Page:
I continue to be dairy and soy free, but it seems to be making little difference for BG. When we took the trip to my parents’ house a couple of weeks ago, the diaper situation did improve some, and I thought that because I hadn’t had soy there, that it was soy that was doing it. This week, I also realized that I didn’t have the prenatals with me that I  usually take. These prenatals have a few different herbs in them, and I thought perhaps they were the culprit, so I stopped taking them a few days ago. Sure enough, we did see a big change. In fact, we have even had a few normal-ish diapers. On Christmas day, I did consume a little dairy, and I think that has set us back again. I really feel like I’m flying blind with this, but we may be getting somewhere. We’ll see how he’s doing in a few days’ time.

Our son has also decided that he no longer cares to sleep for longer than an hour or two at a time at night. I don’t think he likes his co-sleeper; unfortunately, that’s where he has to stay for now. We bought some flannel to make some bigger swaddle blankets for him in order to do some heavy-duty swaddling, but this doesn’t seem to be the issue. No, instead, the issue is that our baby boy likes to kick, and in the night, whether he has no coverage at all or he is in the firmest of swaddles, he will lift up his legs, kick them together straight up into the air, and then throw them back down onto the bed. He does this until he wakes himself up. Short of duct-taping him to his mattress, we’re not sure how to fix this one. By 5am, I usually just bring him into bed with us, and I snuggle with him so that he will sleep, but it would be nice to get some rest in the middle of the night too. I miss my baby who would wake just once in the night!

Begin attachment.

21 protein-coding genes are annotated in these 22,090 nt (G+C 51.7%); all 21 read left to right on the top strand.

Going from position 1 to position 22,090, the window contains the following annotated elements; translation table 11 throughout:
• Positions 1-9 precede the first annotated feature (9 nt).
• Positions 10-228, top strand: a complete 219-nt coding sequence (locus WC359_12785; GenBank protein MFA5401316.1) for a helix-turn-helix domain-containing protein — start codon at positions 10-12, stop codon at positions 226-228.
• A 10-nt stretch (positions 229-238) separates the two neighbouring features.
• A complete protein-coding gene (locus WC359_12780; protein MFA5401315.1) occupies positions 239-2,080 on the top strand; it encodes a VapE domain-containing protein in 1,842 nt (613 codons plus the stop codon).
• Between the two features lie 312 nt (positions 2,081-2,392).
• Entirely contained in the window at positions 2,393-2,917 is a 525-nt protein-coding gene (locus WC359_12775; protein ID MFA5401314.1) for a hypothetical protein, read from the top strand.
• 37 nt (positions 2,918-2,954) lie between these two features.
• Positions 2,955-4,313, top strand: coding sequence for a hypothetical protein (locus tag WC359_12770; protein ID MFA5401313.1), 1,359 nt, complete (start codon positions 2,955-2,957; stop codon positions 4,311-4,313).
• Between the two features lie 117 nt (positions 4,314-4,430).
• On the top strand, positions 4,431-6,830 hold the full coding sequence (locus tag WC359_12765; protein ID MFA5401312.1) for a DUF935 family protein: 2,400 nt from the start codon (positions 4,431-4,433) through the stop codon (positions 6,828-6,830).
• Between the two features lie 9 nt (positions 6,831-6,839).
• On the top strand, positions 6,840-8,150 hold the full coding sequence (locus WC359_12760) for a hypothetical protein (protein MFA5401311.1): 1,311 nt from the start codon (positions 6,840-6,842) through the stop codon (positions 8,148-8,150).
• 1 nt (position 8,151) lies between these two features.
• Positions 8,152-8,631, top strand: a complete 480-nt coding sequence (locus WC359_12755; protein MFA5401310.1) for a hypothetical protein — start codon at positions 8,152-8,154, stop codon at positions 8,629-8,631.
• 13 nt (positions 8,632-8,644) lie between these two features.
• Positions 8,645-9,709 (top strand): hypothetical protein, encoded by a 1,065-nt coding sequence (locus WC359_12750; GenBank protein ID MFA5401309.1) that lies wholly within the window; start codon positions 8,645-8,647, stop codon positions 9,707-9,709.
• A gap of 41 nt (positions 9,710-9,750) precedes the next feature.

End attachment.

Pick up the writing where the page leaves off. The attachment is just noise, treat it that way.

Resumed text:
Daytime with Baby Genius has been getting more and more fun though. He loves to sit, so he insists that when we hold him, he gets to sit up. How does he insist? He lifts his head up and grabs onto things to try to pull himself up. The boy isn’t rolling over yet, but he’s determined to sit up on his own by his four-month birthday. Everything in due time, son. He also is at this point where he is grabbing everything, and everything must go into his mouth. If it will not go into his mouth, he gets incredibly frustrated. This happens often in his bouncy seat where various toys dangle. For the last few weeks, there has been a dangling turtle that he can easily reach, but it was coming within just an inch of so of his mouth, so he would yell at it repeatedly. This week, he has found a way to reach the turtle, which has brought increased satisfaction. The latest thing he’s trying to conquer is getting his toes into his mouth, which has resulted in a good deal of hilarity.

We’re so happy to have our little boy. Life isn’t always easy here at the house of Reproducing Genius, but we have a lot of joy; we simply couldn’t be happier to have our son here. Now if only the rest of life would fall into place for us. Sigh.